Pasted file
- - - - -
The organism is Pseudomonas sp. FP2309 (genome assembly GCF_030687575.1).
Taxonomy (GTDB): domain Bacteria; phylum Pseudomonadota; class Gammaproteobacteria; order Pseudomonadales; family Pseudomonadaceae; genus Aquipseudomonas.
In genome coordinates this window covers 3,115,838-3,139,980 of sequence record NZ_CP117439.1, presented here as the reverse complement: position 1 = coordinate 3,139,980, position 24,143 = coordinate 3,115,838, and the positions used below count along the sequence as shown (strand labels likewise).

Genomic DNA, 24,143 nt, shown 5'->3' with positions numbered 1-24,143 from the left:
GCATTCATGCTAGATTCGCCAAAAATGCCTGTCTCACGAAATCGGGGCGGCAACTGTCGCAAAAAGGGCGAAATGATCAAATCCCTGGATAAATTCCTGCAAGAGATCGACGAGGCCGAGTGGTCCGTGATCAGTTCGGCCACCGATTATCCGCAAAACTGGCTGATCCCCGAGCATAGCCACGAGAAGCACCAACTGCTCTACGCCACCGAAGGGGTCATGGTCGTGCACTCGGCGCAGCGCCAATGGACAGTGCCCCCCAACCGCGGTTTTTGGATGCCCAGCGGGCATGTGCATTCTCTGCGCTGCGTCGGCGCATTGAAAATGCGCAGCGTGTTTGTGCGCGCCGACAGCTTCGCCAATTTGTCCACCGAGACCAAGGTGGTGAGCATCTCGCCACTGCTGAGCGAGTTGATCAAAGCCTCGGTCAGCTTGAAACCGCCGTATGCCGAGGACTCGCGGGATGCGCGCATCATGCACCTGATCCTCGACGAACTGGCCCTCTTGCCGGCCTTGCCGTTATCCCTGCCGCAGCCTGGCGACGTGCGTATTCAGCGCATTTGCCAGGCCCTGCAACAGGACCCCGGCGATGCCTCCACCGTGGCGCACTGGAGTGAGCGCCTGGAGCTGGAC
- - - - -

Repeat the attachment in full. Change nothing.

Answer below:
The organism is Pseudomonas sp. FP2309 (genome assembly GCF_030687575.1).
Taxonomy (GTDB): domain Bacteria; phylum Pseudomonadota; class Gammaproteobacteria; order Pseudomonadales; family Pseudomonadaceae; genus Aquipseudomonas.
In genome coordinates this window covers 3,115,838-3,139,980 of sequence record NZ_CP117439.1, presented here as the reverse complement: position 1 = coordinate 3,139,980, position 24,143 = coordinate 3,115,838, and the positions used below count along the sequence as shown (strand labels likewise).

Genomic DNA, 24,143 nt, shown 5'->3' with positions numbered 1-24,143 from the left:
GCATTCATGCTAGATTCGCCAAAAATGCCTGTCTCACGAAATCGGGGCGGCAACTGTCGCAAAAAGGGCGAAATGATCAAATCCCTGGATAAATTCCTGCAAGAGATCGACGAGGCCGAGTGGTCCGTGATCAGTTCGGCCACCGATTATCCGCAAAACTGGCTGATCCCCGAGCATAGCCACGAGAAGCACCAACTGCTCTACGCCACCGAAGGGGTCATGGTCGTGCACTCGGCGCAGCGCCAATGGACAGTGCCCCCCAACCGCGGTTTTTGGATGCCCAGCGGGCATGTGCATTCTCTGCGCTGCGTCGGCGCATTGAAAATGCGCAGCGTGTTTGTGCGCGCCGACAGCTTCGCCAATTTGTCCACCGAGACCAAGGTGGTGAGCATCTCGCCACTGCTGAGCGAGTTGATCAAAGCCTCGGTCAGCTTGAAACCGCCGTATGCCGAGGACTCGCGGGATGCGCGCATCATGCACCTGATCCTCGACGAACTGGCCCTCTTGCCGGCCTTGCCGTTATCCCTGCCGCAGCCTGGCGACGTGCGTATTCAGCGCATTTGCCAGGCCCTGCAACAGGACCCCGGCGATGCCTCCACCGTGGCGCACTGGAGTGAGCGCCTGGAGCTGGAC